Again and again, fraud emails are in circulation that are supposed to move consumers to disclose data. In a current case, PayPal is affected.
- PayPal fraud: Criminal use names of the payment service giant for fraud emails
- PayPal fraud: Several phishing emails currently in circulation
- PayPal fraud: Under no circumstances click on the left and buttons of phishing mails!
- PayPal fraud: spelling, grammar, sender, speech and panicism expose phishing emails
- PayPal fraud: Internet users are not defenseless
NRW-With increasingly perfidious stitches, criminals try to get the account data and thus also to the money of consumers who use online banking offers on various platforms. In a current case, a so-called phishing email is in circulation, by which PayPal users ask for a careless click on a link. The most important thing in advance: In order not to risk any devastating consequences, you should never meet such requests-the emails belong directly to the trash without detours!
PayPal fraud: Criminal use names of the payment service giant for fraud emails
The auditors’ auditors always seem to achieve new levels. It was not for nothing that Phishing Mails and the Sending Ransomware of the worst variety occurred in the past-even before that to draw the Federal Criminal Police Office, the criminal senders apparently did not appear to be brazen (more warnings on phishing emails).
As theConsumer Center_ reports, Internet users will be informed in a circulating email that recently received a report on suspicious activities from a bank that is connected to the PayPal account of the user. The addressee is encouraged to take measures, after all, for safety reasons, functions of the PayPal account such as send money and withdrawing money were temporarily restricted.
PayPal fraud: Several phishing emails currently in circulation
For the not unlikely case that the customer of this conflicting wordless formulations, the level of which, thanks to serious and obvious grammatical mistakes, does not seem to be suspicious, the fraudsters have a simple solution. You should simply click on the blue shining button Check now. Among them, you can update your data by clicking on a link.
Theconsumer center_ warns exactly against this. The alleged unlocking of the account via the data input is a well-known fraud stitch. Finally, all the information entered would be directly and unencrypted to the phishing fraudsters: inside.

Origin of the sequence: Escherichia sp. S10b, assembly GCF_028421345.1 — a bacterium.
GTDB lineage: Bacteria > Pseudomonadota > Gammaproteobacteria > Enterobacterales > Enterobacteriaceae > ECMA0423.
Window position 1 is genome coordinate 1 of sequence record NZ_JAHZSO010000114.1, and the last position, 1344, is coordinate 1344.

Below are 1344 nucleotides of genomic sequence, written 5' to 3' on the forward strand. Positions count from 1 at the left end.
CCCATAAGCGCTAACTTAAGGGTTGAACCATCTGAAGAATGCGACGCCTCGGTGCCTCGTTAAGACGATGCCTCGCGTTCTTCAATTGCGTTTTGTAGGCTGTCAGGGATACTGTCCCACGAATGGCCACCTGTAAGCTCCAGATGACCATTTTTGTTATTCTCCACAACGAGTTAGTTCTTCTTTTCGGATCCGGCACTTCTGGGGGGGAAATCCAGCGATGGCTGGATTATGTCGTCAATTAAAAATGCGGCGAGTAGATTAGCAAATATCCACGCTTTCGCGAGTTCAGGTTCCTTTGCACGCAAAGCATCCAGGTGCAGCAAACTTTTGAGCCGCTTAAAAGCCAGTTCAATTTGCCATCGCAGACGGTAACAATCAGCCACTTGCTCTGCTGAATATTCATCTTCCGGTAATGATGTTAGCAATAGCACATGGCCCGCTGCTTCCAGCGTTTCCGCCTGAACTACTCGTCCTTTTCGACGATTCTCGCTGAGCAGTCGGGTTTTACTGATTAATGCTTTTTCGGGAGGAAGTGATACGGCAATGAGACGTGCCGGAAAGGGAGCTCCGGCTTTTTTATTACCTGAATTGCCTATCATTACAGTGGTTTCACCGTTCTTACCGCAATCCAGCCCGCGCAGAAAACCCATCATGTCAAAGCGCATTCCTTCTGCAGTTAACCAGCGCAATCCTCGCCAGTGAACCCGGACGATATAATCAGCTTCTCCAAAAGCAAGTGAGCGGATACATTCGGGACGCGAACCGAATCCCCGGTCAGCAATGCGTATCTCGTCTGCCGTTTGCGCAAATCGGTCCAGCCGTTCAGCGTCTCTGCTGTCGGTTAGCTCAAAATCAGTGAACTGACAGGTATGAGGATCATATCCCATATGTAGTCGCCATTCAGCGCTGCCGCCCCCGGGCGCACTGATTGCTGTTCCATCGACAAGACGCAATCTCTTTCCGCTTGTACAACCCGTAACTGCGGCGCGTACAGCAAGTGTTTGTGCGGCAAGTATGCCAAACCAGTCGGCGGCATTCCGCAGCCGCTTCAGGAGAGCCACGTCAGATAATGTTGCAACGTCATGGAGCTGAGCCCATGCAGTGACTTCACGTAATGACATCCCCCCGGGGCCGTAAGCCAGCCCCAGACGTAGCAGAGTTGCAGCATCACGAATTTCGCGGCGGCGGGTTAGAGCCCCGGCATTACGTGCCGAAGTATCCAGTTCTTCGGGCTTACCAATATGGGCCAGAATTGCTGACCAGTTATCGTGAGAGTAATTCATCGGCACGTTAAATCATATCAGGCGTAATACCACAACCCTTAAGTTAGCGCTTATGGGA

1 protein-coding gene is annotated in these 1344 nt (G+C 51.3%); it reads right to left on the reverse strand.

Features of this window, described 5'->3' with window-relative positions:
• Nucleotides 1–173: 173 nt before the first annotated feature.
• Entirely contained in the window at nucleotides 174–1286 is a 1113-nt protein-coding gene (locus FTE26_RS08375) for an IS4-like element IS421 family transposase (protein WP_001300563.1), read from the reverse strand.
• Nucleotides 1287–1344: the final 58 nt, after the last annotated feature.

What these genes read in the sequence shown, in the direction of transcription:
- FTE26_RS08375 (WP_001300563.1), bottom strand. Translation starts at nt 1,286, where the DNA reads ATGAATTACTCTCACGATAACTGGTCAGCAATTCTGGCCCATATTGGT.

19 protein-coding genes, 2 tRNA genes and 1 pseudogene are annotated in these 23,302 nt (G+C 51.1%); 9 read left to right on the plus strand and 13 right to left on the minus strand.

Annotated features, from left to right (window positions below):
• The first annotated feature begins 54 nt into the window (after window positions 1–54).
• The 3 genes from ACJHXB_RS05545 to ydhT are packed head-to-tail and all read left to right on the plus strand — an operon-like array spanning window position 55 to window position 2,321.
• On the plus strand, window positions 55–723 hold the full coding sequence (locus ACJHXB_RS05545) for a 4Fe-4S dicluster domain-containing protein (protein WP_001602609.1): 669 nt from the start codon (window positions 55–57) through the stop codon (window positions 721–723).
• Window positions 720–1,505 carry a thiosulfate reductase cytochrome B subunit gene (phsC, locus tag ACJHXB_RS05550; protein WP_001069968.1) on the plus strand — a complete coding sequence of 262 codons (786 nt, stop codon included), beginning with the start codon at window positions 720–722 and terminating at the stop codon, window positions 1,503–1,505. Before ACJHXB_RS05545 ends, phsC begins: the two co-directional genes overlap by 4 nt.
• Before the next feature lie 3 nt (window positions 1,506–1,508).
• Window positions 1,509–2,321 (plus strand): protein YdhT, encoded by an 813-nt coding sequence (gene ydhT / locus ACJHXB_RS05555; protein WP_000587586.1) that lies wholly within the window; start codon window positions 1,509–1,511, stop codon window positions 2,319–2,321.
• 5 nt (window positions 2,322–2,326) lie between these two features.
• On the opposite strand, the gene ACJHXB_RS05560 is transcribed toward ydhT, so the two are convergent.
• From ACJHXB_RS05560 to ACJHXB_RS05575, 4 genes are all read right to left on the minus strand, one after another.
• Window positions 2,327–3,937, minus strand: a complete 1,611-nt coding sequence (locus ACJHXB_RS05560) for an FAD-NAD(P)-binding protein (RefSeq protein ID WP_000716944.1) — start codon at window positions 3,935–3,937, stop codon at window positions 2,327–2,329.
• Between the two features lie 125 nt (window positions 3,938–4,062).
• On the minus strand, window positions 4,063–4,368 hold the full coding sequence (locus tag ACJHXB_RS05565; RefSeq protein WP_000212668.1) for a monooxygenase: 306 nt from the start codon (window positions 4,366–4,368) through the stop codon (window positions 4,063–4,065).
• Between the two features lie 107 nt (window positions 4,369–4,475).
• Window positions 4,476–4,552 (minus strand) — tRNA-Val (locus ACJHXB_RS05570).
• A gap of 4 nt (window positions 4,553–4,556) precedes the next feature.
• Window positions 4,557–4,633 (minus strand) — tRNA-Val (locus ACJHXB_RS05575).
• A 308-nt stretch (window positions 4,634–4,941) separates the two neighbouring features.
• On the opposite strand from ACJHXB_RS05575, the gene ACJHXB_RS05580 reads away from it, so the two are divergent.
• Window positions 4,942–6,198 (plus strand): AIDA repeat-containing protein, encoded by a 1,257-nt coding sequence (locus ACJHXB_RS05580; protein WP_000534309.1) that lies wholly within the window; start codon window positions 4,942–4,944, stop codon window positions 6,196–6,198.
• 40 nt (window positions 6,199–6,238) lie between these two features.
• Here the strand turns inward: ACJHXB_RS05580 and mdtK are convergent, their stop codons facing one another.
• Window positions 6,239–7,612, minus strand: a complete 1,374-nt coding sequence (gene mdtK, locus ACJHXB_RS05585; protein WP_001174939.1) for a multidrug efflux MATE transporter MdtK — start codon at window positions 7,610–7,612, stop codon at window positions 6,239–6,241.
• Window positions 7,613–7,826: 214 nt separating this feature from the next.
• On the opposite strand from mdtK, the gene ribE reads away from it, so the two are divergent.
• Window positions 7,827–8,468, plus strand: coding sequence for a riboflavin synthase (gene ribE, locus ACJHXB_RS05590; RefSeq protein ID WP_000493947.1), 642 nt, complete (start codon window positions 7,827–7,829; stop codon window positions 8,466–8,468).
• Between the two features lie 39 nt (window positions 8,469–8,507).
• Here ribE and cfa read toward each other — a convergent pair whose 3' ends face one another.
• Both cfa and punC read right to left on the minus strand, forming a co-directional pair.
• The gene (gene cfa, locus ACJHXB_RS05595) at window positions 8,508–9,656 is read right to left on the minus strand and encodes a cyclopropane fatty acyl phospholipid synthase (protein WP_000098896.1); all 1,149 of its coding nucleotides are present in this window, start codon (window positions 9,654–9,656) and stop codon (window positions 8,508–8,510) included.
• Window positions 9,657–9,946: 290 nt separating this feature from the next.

In another fraud email, the consumer is pretended that the password has recently been changed. You should check your PayPal account using a link that has been sent. Here too, especially in times of increased danger in the home office, extreme caution applies!
PayPal fraud: Under no circumstances click on the left and buttons of phishing mails!
Accordingly, theconsumer center_ advises to delete the attempted fraud unanswered. CHIP also asks consumers to never click on the link displayed. It is an attempt to take user data that could be used for payments on behalf of the betrayed.
Phishing emails can almost always be easily unmasked. The name of the sender is usually easily identifiable because of its cryptic spelling and incompatible series of letters and numbers.
PayPal fraud: spelling, grammar, sender, speech and panicism expose phishing emails
In addition, there are often spelling-so, as in this case blatant grammatical errors. In terms of content, such phishing emails often consist of merged gibberish, which should only panic with the reader and to temporarily click on dubious links and buttons.
PayPal points out his customers that encrypted, safe sides would have a castle symol and https in the address line. Customers could recognize fraud emails from the impersonal speech, the falsely urgency and the faulty language mentioned.
PayPal fraud: Internet users are not defenseless
The company recommends that the suspicious mail to [email protected] **** not to change your subject line, not to pass it on as an attachment and then delete it directly from the mailbox. In order to secure themselves, consumers can log in on the regular side of providers such as PayPal. If this succeeds, according to CHIP the account is not blocked and everything is fine. If in doubt, you can also contact customer service.
The Mimikama page informs about currently circulating fraud on the Internet and how you can generally better protect yourself on the World Wide Web. The consumer advice center also provides information with its phishing radar about current fraud stitches and the correct behavior when receiving such e-mails.
Rubric list picture: © Thomas Koehler/Imago